[FF97] Floyd, S. and Fall, K., Router Mechanisms to Support End-to-End Congestion Control . February 1997.
These scripts run with ns version 1.2, and should run with any later releases of ns version 1. Some of these scripts are also available to run with ns version 2:
Section 2: The problem of unresponsive flows
The simulations for the figure of "Simulation showing extreme unfairness" can be run in ns-1 with Fairnessall.tcl and supporting scripts Fairnessall1.tcl, Collapse.tcl, and Setred.tcl. (This can be plotted using S with "csh Collapse.com Fairness.ps".) The ns-2 versions of the same files are Fairnessall.v2.tcl and supporting scripts Fairnessall1.v2.tcl, Collapse.v2.tcl, and Setred.v2.tcl.
The simulations for the figure of "Simulation showing congestion collapse" can be run in ns-1 with Collapseall.tcl and supporting scripts Fairnessall1.tcl, Collapse.tcl, and Setred.tcl. (This can be plotted using S with "csh Collapse.com Collapse.ps".) The ns-2 versions of the files are Collapseall.v2.tcl and supporting scripts Fairnessall1.v2.tcl, Collapse.v2.tcl, and Setred.v2.tcl.
Section 3: Identifying high-bandwidth flows from the RED packet drop history
The simulations for:
In ns-2, these simulations can be run with FlowAll.v2.com and supporting scripts Flow4.v2.tcl, Flows.v2.tcl, and Setred.v2.tcl. (The simulations of Drop-Tail queues measured in bytes cannot yet be run in ns-2.)
Section 6: Simulations
The simulations for upper and lower of "Simulations with and without regulation", can be run with "csh Reclass2.com", using Reclass2.tcl, with supporting scripts Flows.tcl, Setred.tcl, Penalty1.tcl, No-mark-penalty.tcl, and Setup.tcl. (The simulations require ns v1.2a3. These can be plotted using S with "csh bandwidth2.com reclass2.xgr 3 Regulated 187.5" and "csh bandwidth2.com reclass2.xgr 4 Unregulated 187.5".)
Similar simulations with and without regulation can be run in ns-2 with "csh Reclass2.v2.com", using rtm_reclass.tcl, with supporting scripts mechanisms.tcl, sources.tcl, rtm_plot.tcl, rtm_tests.tcl, and rtm_link.tcl.
The simulations for "TCP-friendly bandwidth for a 60-ms roundtrip time and 1460-byte packets" can be run with Dropall.tcl, with supporting scripts Dropband.tcl and Setred.tcl. (These can be plotted using S with "csh Drop1.com".)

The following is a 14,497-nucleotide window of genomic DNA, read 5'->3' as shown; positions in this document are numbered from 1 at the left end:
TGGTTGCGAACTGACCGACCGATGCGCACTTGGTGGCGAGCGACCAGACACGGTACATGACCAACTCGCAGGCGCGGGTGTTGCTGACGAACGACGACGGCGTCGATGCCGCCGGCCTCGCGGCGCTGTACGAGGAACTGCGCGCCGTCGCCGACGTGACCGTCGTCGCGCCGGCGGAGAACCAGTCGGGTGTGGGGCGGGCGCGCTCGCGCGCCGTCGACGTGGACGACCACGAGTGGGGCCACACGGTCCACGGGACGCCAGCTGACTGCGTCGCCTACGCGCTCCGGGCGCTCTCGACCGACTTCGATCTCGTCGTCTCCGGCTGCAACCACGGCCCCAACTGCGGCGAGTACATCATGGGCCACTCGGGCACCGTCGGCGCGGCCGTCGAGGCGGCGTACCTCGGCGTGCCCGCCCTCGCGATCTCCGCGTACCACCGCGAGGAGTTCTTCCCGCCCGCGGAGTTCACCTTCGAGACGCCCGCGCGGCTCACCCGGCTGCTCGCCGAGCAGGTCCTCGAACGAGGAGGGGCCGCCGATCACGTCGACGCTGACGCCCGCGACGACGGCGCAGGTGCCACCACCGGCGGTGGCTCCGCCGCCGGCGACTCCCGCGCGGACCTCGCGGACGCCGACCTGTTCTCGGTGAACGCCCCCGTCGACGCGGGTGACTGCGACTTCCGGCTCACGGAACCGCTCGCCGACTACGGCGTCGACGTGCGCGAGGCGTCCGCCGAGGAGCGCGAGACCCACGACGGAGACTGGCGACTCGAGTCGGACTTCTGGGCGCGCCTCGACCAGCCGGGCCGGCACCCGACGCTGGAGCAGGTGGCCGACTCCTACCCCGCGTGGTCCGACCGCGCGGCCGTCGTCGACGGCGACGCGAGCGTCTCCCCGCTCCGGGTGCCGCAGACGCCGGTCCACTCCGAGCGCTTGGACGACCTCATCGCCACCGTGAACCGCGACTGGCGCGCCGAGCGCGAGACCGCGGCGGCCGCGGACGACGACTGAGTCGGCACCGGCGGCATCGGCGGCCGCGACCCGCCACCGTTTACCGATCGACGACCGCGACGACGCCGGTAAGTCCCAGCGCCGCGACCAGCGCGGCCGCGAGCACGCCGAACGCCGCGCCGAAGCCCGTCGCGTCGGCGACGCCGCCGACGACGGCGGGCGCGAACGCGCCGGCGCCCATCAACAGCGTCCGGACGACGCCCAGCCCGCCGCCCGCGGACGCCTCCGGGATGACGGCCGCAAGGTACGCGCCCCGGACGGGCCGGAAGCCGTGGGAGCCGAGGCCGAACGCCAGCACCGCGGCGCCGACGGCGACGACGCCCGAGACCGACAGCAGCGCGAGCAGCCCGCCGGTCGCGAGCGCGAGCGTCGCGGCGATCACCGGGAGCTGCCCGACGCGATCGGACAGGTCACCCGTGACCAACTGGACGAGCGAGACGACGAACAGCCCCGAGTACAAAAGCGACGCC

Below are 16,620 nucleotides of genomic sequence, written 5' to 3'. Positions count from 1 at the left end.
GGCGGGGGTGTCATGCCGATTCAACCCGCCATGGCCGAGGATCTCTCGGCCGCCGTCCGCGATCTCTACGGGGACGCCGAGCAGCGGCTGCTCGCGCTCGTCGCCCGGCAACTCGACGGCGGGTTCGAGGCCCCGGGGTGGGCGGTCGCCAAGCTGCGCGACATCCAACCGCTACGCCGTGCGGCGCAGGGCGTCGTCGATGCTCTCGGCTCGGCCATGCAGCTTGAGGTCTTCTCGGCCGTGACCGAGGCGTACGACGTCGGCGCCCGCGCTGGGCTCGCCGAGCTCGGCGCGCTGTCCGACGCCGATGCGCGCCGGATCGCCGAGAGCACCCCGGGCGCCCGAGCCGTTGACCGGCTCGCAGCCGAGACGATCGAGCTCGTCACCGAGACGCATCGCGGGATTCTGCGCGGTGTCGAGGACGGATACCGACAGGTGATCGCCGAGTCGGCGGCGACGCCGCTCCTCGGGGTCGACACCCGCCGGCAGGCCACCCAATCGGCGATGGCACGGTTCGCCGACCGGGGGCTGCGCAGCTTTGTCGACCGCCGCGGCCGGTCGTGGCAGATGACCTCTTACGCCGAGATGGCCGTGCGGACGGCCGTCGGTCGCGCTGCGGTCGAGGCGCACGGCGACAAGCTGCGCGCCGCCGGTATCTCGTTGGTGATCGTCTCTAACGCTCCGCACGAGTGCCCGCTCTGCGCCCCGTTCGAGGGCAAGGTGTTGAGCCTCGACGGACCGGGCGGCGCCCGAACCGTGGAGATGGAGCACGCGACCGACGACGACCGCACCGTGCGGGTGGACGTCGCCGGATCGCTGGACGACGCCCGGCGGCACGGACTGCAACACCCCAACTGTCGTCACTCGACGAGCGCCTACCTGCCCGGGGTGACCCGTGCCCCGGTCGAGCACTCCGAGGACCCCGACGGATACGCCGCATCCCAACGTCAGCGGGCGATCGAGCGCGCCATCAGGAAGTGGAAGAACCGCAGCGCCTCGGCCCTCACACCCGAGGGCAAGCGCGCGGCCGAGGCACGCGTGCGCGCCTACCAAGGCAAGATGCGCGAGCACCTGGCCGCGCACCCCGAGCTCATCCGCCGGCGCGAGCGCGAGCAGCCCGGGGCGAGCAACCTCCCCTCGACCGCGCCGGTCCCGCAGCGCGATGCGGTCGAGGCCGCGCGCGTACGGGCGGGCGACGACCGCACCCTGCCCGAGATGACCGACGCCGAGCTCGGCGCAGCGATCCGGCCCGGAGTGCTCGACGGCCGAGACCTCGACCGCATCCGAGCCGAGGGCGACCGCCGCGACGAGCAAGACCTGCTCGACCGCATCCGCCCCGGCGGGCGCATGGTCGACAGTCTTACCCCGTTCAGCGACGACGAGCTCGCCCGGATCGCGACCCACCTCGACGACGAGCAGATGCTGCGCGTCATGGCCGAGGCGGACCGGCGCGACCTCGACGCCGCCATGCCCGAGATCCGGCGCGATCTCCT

The simulation set for "TCP bandwidth vs. steady-state drop rate, for SACK TCP with a delayed-ACK sink" is included in the simulations for the previous simulation set. The data can be generated with Drop.tcl. (These can be plotted using S with "csh Drop.com" with count set to 4.)
The simulations for upper, middle, and lower of "A simulation with rising congestion", and for "Verifying the drop metric", can be run with Flow2.tcl, with supporting scripts Setred.tcl, Flows.tcl, and Setflow2.tcl. These simulations will run best with ns v1.3 or later. (These can be plotted using S with "csh Flow2.com" with supporting scripts Queue.com, Diagonal.com, Bandwidth.com, and Dropave.com.)
For all of the simulations that rely heavily on randomization, the exact results will differ slightly with different seeds for the random number generator and possibly also with different versions of the simulator
Supporting simulation scripts for ns-1. (We will also make a tar file for all of this when we are all done.)
I have not profiled these scripts to see which routines are taking the most time, nor have I made any particular attempts to minimize execution time (e.g., by replacing Tcl lists with Tcl arrays, moving heavily-used code such as code with frequent "ns at" calls from Tcl into C++, etc.). As Daniel Zappala reported earlier, by profiling his scripts and making changes such as these, he reduced the running time of his simulations from 4 1/2 hours to 50 seconds.
The scripts above generate graphs using the plotting tool "xgraph". The graphs in the paper were plotted using the statistical package S (which I understand is available only as a commercial product). The paragraph above for each simulation also gives the additional script for plotting the figure using S.
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